Meet Your Maker: Sterling Ball Joins the Club - GuitarPlayer.com

Meet Your Maker: Sterling Ball Joins the Club

Ernie Ball is just one element of Sterling Ball's current lifestyle.
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Ball at the “day job,” devising cool tools for Ernie
 Ball/Music Man.

Ball at the “day job,” devising cool tools for Ernie  Ball/Music Man.

Sterling ball has evolved and grown the family business his dad started—as well as bringing his own brood into the enterprise—but designing guitars and basses for Ernie Ball is just one element of this modern Renaissance man’s current lifestyle. He has also become a bona fide star in the BBQ world with his Big Poppa Smokers company and competitive-grilling career. (Ball is the brand ambassador for Smithfield Pork, and the “face” of summer grilling for Walmart and Tabasco.) And, as if he didn’t have enough to fill his time, he recently released his second solo album, The Mutual Admiration Society [Mascot], that features guests such as Steve Vai, John Petrucci, Steve Lukather, Albert Lee, and Steve Morse.

How did you and your team—John Ferraro and Jim Cox—approach the sessions?

Basically, we went into this thing really pure with no expectations. I think when you do that, you don’t try to overthink or oversteer, and some really good things can happen. The two of us would just sit down and play, because there’s a certain feel that we have together, and that feel would always lead us to certain musical directions. The only thing I might have told John was not to be a session guy and play things too safe. He is very capable of going for it, and that’s what I wanted to hear.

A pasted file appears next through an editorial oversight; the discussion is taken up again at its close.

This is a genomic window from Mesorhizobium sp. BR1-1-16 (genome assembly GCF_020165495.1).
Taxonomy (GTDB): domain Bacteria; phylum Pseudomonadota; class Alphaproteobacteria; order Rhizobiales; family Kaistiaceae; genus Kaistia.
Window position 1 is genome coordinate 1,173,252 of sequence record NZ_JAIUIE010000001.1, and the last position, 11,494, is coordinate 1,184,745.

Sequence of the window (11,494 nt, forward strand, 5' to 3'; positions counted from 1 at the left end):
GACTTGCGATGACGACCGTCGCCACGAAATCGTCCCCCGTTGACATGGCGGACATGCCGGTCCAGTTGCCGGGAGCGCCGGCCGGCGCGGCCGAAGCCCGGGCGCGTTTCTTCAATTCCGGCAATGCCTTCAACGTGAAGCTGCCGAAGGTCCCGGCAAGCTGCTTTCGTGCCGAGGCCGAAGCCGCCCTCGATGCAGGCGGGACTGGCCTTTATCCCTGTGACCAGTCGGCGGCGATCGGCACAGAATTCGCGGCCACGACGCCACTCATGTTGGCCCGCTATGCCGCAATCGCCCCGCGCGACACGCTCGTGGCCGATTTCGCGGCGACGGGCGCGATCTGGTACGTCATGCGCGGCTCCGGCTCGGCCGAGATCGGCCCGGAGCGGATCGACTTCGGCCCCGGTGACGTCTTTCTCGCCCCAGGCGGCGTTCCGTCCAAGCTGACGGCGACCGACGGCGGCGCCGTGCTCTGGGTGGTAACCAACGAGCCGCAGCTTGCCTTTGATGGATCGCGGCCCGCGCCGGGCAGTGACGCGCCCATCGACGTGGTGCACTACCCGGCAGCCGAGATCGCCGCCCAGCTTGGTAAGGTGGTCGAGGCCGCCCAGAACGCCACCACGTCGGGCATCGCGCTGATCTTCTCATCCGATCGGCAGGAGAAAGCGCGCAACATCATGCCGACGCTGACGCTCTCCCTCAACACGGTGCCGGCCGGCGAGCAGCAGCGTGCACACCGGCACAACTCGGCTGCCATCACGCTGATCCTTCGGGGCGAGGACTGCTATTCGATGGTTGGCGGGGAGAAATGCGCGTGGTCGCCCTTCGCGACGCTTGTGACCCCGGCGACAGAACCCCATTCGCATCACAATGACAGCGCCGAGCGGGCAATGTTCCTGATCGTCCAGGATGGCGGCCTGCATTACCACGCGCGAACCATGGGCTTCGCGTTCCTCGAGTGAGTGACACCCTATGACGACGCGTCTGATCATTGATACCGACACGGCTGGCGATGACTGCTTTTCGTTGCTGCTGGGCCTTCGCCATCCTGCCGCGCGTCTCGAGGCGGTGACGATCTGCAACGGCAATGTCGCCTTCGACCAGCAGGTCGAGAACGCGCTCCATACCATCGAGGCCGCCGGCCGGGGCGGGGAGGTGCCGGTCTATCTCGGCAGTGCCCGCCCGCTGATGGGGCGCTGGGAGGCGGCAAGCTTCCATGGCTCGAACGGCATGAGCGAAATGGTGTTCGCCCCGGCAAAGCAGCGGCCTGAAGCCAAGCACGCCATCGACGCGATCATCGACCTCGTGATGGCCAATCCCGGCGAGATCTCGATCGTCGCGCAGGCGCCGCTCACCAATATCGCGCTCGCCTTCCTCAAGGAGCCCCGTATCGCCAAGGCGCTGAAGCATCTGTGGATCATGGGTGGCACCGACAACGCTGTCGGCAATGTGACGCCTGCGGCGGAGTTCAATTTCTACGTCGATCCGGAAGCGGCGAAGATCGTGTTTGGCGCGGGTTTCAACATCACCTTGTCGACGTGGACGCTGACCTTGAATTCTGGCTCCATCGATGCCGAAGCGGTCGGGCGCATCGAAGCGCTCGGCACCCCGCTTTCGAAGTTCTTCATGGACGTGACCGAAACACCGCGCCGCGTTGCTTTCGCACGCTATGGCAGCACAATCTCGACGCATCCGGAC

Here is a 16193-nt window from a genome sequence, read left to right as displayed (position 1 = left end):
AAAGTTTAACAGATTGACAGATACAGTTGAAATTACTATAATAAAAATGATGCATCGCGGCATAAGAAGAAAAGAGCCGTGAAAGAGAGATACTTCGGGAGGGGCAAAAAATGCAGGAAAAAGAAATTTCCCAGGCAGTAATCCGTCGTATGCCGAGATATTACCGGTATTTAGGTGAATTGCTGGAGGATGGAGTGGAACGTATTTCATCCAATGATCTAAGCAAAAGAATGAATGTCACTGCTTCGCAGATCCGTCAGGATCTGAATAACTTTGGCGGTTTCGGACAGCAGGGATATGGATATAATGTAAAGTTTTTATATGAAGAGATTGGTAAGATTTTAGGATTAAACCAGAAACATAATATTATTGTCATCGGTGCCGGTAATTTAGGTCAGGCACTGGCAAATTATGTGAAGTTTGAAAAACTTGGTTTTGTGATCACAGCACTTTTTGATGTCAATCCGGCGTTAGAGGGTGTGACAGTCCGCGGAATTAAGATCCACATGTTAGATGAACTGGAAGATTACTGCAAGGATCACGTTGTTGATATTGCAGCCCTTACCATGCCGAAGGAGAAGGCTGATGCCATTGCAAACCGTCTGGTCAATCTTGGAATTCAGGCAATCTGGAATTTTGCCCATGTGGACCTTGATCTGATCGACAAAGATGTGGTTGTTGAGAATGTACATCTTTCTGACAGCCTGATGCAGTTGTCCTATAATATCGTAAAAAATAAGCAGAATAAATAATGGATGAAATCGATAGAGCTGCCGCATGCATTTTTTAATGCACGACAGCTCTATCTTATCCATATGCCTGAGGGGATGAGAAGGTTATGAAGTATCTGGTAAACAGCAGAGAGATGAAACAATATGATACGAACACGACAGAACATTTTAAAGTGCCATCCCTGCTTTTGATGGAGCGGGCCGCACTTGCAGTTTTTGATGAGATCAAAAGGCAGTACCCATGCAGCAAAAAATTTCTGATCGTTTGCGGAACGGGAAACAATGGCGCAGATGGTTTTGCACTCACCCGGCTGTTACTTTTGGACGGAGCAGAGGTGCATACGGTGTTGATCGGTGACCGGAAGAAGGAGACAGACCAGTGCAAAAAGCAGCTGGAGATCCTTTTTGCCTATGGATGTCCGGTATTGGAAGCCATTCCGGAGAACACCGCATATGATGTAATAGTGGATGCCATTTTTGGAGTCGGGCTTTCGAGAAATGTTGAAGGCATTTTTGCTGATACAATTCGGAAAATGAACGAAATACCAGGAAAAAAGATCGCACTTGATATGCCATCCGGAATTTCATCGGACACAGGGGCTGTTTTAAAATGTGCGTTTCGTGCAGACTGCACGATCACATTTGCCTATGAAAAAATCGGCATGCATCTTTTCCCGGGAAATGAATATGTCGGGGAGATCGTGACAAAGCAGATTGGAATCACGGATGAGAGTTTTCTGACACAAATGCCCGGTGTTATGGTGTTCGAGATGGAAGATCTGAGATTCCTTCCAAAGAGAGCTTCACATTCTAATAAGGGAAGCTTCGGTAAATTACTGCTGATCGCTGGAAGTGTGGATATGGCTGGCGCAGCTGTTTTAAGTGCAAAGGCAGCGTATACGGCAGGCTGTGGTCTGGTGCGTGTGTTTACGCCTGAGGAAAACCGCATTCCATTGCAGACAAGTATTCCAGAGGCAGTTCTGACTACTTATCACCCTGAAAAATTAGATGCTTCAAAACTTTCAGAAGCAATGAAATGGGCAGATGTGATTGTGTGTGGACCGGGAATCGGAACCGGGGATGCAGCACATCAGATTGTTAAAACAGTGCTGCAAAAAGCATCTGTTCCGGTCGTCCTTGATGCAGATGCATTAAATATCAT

Excepting the melody line, what do you feel elevates an instrumental into something special?

In Big Poppa Smokers hoodie jamming
 with John Petrucci, who contributed a Disney medley to The Mutual Admiration Society.

In Big Poppa Smokers hoodie jamming  with John Petrucci, who contributed a Disney medley to The Mutual Admiration Society.

The textures—the parts and the layering—is critical. It’s like creating a recipe. You add a little bit of this, and a little bit of that, you listen to how it all fits together, and then you pick the good stuff. It’s actually not that easy to make a simple song sound good. You need to build those tracks with some sweet bits to attract the listener.

How did you lay down your guitar solos?

I’m like the race-car driver who is going into a turn too fast, and you don’t think he’s going to make it, but, all of a sudden, he does. I just play, and I try different things each time. If I focus too much, I’ll play too stiffly.

Was it all intimidating to incorporate the solo tracks from those world-class players into the album?

Well, when Steve Morse, Steve Lukather, Steve Vai, Albert Lee, John Petrucci, and Jay Graydon want to make music with you, you make music with them. And I actually got a very strong lecture from Steve [Vai], who said, “Stop this self-deprecating bullsh*t. You’re in the club. You have a unique voice. So shut up.” That helped me go in the studio and create. I’ll tell you another thing: I spent my life serving artists. My job wasn’t to be their peer—it was to create tools to help them. But, at this time of my life, and thanks to my dear friends, I finally felt it was okay for me to join the club.

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